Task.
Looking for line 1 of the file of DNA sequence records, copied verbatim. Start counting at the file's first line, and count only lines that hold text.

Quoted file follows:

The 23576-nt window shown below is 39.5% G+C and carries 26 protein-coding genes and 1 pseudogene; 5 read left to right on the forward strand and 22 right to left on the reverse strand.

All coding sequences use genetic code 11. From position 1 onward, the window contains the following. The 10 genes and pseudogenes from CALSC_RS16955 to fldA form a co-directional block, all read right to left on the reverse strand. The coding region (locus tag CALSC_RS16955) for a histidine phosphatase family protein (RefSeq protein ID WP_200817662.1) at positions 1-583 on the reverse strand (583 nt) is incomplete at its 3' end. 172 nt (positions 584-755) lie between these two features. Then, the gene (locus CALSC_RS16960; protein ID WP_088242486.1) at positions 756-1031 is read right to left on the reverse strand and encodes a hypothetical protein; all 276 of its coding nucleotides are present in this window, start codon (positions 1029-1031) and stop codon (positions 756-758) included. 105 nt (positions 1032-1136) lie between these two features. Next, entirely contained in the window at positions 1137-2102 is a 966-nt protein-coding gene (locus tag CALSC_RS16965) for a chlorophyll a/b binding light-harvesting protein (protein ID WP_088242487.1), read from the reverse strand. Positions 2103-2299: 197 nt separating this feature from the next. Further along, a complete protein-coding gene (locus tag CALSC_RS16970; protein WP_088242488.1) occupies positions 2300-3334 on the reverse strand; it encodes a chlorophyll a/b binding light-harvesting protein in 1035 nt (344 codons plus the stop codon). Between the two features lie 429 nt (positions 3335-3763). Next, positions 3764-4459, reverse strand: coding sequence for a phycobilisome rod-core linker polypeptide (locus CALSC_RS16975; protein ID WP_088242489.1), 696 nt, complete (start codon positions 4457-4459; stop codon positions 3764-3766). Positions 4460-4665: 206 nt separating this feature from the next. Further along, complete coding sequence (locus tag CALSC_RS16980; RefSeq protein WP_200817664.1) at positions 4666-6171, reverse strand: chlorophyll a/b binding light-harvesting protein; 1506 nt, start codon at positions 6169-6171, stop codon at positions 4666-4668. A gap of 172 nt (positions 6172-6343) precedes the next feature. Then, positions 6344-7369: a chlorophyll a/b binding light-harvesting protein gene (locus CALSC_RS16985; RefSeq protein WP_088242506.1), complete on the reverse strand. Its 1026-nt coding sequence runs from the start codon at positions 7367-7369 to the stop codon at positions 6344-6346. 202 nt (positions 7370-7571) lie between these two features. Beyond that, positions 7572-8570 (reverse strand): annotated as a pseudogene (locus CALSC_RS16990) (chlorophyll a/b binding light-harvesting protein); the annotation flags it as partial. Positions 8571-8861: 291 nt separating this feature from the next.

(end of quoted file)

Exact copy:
The 23576-nt window shown below is 39.5% G+C and carries 26 protein-coding genes and 1 pseudogene; 5 read left to right on the forward strand and 22 right to left on the reverse strand.